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It was an accident: Dealing with sports injuries

Denise Mercado, Staff Writer

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One day you come to school untouched and then the next you walk in with bumps and bruises. Injuries are never a fun thing when you’re a young athlete. They interrupt with your daily lifestyle in some way. Millions of teens take part in high schools sports each year. For a high school athlete, an injury can be a great inconvenience for him or her,  and the trainers.

“I got a black eye under the cheekbone and twisted my deltoid muscle during cheer practice as a girl was coming down from a stunt. I had an icepack pressed on my face for half of the day and had difficulty writing since I injured my dominant arm. Yeah it was not fun,” said senior Lauren Tyson.

Teen athletes get injured around the same percentage as skilled athletes, but injuries affect young athletes in a different way than adult athletes. It’s unfortunate when developing an injury as it postpones you from attending practices and activities. Some athletes make their symptoms seem less of a major deal to keep on playing. A student’s injury should be fully healed before he or she can come back to sports activity.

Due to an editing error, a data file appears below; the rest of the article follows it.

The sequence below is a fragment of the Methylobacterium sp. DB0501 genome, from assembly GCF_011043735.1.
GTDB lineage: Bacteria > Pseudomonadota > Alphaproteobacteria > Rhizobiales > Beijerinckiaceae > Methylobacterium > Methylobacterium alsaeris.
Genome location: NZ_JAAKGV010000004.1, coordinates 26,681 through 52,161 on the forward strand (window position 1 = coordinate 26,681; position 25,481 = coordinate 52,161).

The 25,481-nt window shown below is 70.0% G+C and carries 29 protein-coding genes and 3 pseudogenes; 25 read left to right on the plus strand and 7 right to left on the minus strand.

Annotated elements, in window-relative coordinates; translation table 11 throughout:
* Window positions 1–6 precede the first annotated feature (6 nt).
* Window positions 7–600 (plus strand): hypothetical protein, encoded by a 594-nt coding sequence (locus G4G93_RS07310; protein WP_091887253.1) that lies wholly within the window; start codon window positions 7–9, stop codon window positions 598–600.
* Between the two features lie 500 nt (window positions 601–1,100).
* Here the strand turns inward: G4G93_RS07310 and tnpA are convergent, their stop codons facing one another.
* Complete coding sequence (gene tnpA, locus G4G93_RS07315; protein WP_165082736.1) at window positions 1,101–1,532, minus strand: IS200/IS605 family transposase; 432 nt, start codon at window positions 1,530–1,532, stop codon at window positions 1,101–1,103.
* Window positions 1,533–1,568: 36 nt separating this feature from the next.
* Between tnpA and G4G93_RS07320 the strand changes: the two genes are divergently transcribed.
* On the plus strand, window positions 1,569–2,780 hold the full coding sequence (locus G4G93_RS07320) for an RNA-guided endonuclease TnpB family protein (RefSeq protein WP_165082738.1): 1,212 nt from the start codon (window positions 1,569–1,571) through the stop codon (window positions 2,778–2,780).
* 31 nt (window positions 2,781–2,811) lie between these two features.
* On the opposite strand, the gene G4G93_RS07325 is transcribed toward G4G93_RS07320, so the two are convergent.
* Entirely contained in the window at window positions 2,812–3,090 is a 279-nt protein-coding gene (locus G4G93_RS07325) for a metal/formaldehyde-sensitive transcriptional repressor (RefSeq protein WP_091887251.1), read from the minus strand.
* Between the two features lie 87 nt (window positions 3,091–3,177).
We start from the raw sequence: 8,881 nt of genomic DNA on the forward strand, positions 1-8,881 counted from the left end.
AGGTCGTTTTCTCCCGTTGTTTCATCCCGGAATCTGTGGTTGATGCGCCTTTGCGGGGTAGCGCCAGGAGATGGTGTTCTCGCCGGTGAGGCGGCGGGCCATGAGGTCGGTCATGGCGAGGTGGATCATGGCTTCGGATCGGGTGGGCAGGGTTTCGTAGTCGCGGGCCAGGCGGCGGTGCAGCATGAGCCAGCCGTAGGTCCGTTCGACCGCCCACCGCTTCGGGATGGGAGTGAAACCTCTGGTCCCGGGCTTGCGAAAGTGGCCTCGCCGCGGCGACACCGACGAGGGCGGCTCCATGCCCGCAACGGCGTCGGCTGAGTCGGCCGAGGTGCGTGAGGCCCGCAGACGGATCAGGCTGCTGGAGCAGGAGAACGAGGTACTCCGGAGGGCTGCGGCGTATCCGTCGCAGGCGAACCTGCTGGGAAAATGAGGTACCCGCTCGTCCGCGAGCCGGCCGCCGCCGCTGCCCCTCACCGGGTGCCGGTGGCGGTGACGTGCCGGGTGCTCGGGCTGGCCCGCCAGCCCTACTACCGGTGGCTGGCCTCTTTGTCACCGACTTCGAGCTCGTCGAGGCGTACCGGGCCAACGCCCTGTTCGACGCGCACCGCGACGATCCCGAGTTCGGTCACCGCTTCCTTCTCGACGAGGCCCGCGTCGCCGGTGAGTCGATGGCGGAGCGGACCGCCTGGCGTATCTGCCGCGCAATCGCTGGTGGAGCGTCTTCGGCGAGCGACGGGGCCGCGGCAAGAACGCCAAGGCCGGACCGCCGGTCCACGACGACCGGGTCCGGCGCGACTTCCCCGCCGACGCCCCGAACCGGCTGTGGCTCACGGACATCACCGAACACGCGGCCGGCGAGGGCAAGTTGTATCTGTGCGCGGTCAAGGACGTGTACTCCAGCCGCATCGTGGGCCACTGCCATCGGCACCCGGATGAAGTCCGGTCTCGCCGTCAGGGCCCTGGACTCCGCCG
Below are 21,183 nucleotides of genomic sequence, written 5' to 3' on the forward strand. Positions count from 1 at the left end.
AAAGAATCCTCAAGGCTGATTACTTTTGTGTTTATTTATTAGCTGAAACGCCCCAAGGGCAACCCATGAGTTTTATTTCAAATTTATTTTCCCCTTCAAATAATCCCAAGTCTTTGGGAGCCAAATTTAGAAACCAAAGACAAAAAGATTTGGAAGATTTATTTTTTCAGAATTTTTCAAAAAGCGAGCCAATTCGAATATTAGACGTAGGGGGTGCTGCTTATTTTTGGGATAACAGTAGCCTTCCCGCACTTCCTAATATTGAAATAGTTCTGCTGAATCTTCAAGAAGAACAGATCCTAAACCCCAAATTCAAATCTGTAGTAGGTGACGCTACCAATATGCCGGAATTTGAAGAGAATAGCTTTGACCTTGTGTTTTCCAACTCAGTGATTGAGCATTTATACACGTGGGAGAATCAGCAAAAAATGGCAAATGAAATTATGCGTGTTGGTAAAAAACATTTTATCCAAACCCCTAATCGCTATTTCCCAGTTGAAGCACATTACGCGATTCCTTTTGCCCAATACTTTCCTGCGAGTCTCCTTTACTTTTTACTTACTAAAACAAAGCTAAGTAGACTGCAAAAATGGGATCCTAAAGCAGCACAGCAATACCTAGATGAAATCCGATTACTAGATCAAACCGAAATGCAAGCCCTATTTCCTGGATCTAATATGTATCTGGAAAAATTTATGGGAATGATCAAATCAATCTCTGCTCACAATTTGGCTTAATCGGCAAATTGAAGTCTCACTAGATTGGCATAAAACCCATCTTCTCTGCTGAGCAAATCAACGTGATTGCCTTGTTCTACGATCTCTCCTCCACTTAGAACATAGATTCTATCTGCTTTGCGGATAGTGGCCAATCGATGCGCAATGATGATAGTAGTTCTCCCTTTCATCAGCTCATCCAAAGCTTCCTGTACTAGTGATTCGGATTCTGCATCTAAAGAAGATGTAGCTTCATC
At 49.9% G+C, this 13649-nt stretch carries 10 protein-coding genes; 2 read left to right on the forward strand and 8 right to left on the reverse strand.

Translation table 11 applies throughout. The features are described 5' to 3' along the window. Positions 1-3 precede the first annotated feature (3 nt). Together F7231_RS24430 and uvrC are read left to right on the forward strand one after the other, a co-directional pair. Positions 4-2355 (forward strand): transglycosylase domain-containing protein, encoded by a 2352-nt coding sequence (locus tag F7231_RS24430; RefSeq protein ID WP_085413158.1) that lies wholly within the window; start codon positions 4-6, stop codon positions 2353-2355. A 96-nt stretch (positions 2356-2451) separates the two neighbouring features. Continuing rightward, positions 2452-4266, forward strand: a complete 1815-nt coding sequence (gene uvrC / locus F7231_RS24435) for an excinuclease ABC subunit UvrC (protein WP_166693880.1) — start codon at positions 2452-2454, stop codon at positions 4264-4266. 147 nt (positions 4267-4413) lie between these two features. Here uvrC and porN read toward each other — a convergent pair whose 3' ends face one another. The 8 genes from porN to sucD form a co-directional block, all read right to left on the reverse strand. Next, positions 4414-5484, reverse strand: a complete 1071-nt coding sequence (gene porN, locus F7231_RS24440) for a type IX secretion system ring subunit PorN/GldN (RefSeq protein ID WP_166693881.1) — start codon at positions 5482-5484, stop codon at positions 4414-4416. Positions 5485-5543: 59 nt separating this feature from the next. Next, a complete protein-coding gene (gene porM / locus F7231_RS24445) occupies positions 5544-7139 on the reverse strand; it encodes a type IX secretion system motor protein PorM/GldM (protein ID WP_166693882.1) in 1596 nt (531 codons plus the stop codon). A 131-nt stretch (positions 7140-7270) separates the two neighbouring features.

“In cheer practice, a girl was coming down from a liberty stunt and kicked me in the left eye. My head starts hurting when I hear a lot of noise and at times it’s hard for me to focus. It got me out of cheer practice for a little bit but it’s all okay,” said junior Alexia Mendez.

Sophomore Denise Mercado’s situation is an example of what downplaying your symptoms can lead you to.

“I slid on the concrete stairs outside the athletic entrance and badly injured my left kneecap. I made it seem like I was fine so I wouldn’t be taken out of practice. My knee has been hurting ever since and it still does to this day. Now I take very good precaution in order to not make my condition worse.”

It’s important for parents, trainers, and athletes to know that the participant can’t come back to play at the same level of effort as other athletes, regardless of how much his or her injury has healed. A lot of high school sports injuries can be avoided over appropriate equipment, conditioning, and training. Research says doctors do recommend parents and trainers to limit the sports their athlete is participating year-round to prevent worn out injuries. Remember safety is gainful, accident is painful.

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The student news site of Kelly Walsh High School
It was an accident: Dealing with sports injuries